Have you ever felt the urge to ride a mechanical shark, play laser tag in the library, eat late-night pancakes, or play bingo? Luckily, thanks to the new Late at Bates initiative, on weekend nights you can do all of these and other fun (and weird) events.

Late at Bates is another response by the administration to the drinking culture at Bates. Yet, instead of trying to control the drinking culture by removing events such as Trick or Drink and Throwback Night, here the administration is creating new events to add to the community feeling of Bates.

Late at Bates, which started early this semester semester, is run by first-year Katie Carlton, senior Olivia Jacobs, and sophomore Calvin Reedy, with help from Assistant Dean of Students Keith Tannenbaum, who seems to have a hand in every single fun event on campus, and Coordinator of Student Activities Qiu Meng Fogarty. The students read proposals from different students and student groups for events and later play a direct role in planning the events with the various students and groups. To be approved, the events must be on a Friday or Saturday after 9:00 P.M., they must be open to everyone, and they must be interactive.

Some events have included Valentine’s Day card-making, inflatable games in the Gray Cage, Big Prize Bingo, Big Prize Poker, and of course, laser tag in Ladd.

Carlton says, “Bingo, inflatables, and laser tag were all super successful, but the card-making was not very successful given that it was very last minute since we were all hired the week before.”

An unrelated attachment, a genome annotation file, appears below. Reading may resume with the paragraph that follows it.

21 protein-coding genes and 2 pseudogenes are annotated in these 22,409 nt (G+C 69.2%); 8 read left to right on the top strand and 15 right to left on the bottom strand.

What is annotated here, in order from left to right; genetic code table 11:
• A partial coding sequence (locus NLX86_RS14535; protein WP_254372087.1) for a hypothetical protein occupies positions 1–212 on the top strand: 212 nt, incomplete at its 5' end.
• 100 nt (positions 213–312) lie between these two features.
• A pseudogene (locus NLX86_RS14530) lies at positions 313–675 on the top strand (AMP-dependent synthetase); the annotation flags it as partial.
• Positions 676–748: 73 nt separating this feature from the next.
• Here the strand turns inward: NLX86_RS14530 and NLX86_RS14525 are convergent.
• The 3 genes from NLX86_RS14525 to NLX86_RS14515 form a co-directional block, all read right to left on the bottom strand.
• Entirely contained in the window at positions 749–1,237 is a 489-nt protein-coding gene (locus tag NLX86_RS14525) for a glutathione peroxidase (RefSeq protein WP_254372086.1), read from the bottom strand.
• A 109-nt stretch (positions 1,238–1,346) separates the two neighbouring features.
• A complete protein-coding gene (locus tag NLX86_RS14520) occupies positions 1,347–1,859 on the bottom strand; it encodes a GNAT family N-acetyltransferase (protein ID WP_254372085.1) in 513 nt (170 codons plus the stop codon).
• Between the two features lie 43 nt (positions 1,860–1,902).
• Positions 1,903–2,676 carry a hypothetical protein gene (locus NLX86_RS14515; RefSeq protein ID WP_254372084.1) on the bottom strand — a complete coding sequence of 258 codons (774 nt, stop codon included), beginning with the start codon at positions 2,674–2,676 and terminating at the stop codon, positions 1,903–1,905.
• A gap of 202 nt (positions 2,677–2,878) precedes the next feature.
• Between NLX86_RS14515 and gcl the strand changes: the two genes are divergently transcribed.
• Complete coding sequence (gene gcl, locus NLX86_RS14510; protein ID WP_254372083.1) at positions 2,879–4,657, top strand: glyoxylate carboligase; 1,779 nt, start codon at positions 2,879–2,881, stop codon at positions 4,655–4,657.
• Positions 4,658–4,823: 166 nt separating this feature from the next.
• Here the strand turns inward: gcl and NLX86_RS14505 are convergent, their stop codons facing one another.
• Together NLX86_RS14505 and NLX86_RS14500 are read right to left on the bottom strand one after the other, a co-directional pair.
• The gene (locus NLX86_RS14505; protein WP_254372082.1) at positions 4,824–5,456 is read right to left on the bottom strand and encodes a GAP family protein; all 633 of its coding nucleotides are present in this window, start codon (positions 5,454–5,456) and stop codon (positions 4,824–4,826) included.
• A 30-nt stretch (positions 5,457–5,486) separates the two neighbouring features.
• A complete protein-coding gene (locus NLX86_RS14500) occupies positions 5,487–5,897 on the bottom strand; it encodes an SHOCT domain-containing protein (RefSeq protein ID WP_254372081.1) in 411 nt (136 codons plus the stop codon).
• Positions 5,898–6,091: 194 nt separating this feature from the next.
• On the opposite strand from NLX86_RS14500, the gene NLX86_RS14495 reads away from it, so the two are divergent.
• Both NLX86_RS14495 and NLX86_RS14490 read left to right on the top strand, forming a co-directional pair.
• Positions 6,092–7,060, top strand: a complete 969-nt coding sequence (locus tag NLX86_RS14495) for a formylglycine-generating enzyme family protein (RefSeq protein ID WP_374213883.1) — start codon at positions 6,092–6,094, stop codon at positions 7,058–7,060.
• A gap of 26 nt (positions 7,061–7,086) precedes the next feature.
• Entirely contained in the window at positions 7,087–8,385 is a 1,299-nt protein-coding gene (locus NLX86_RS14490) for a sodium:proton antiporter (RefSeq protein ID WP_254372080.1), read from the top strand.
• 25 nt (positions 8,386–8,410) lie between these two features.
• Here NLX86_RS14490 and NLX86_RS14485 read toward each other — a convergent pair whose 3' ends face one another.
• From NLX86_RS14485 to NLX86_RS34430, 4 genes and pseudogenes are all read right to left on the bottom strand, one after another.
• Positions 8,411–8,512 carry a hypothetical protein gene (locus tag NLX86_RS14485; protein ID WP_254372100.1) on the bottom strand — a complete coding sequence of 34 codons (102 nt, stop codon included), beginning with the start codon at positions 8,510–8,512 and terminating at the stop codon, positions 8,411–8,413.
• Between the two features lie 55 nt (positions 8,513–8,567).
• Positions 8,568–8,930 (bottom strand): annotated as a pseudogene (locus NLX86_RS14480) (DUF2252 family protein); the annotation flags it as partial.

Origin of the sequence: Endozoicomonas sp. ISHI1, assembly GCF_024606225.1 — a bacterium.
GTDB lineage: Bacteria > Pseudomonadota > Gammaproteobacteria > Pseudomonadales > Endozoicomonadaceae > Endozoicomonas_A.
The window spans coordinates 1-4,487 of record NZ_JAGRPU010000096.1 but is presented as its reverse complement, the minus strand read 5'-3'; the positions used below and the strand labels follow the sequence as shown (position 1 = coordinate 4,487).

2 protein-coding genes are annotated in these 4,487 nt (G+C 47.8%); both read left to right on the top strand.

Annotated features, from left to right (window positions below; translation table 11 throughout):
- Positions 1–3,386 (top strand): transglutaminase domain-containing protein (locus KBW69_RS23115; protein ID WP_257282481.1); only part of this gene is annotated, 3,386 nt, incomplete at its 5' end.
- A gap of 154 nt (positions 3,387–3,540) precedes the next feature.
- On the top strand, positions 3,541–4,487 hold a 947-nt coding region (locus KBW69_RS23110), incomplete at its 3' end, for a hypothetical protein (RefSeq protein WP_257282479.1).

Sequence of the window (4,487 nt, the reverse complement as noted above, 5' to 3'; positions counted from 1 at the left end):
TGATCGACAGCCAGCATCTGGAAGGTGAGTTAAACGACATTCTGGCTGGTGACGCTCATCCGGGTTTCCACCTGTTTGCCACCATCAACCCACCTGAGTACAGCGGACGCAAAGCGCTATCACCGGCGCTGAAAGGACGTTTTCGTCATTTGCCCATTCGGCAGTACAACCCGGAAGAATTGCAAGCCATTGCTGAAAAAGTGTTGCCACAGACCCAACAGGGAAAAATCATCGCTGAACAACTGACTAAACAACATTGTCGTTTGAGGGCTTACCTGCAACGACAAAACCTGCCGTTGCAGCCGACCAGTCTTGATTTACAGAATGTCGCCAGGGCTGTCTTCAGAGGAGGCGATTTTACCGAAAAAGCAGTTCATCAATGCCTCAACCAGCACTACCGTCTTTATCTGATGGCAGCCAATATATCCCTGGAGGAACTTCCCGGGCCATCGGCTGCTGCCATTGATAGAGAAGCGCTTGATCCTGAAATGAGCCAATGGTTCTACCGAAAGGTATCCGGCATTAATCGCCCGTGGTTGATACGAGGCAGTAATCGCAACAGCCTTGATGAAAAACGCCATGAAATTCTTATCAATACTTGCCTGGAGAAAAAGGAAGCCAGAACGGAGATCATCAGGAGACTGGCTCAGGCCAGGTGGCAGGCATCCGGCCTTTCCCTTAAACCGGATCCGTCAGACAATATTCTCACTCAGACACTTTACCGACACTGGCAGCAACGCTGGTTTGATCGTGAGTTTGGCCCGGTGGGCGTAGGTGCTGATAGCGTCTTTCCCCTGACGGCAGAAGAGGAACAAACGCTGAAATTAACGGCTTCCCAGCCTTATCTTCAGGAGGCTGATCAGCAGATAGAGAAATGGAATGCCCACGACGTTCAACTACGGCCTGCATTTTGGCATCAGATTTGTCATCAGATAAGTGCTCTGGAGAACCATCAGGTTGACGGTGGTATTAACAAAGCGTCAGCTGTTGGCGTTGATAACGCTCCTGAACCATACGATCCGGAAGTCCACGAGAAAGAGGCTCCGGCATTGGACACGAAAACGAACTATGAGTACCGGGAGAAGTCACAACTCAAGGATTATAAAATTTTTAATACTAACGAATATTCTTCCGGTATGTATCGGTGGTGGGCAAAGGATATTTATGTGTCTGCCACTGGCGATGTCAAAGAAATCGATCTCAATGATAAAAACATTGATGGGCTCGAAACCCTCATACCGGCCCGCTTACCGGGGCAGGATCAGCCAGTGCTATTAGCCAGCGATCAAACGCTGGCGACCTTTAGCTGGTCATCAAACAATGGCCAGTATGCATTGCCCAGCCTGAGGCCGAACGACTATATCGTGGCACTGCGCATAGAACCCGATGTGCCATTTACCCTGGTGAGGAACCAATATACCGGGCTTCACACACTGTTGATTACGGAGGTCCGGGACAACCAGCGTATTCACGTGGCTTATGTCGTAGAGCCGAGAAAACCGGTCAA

So far, the most fun and out of the box event has been laser tag, also known as Lazer Ladd. The brainchild of first-year Ben Roop, Lazer Ladd was born when Roop realized the library would make a great space for some kind of campus-wide event. He submitted the proposal for laser tag to Late at Bates with the help of fellow first-year Emma Russell.

Coincidentally, the Chase Hall Committee was already planning on having laser tag in Chase Hall, but they decided to back Roop’s idea of the library. Initially, Library Services had hesitation but with some convincing from Tannenbaum, they agreed to host the laser tag. Originally, the plan was to have the laser tag take place on the third floor of the library, but Library Services were weary of the balcony so they agreed on the basement.

The library also nixed the idea of the fog machine because of the possible damage to the books. They also had the odd condition of having the laser tag being videotaped. The event was given a 10:00 P.M. start time so that Ladd had enough time to close before the event started.

“The laser tag company came so early that we had to set up while people were still working in the library,” Roop said. The company set the time for each round at 15 minutes and the slots were taken as quickly as tables in Commons at noon. The laser tag itself worked out amazingly.

“There was a lot of spirit in the games; lots of people came dressed up and they were super pumped. There was a men’s crew team vs. the women’s crew team, the swim team played together, and the football team did as well,” Roop added.

Roop was surprised by how respectful everyone was and how almost everyone showed up to their time slot on time despite various other weekend events being held on campus.

Late at Bates is proving that there can be alternative late night events that are well attended by the student body. Especially with Lazer Ladd, it shows that people will leave their weekend night plans to go to a community-oriented event. Late at Bates is a great way to move the culture of Bates away from binge drinking and more towards events that increase the community feeling among the students.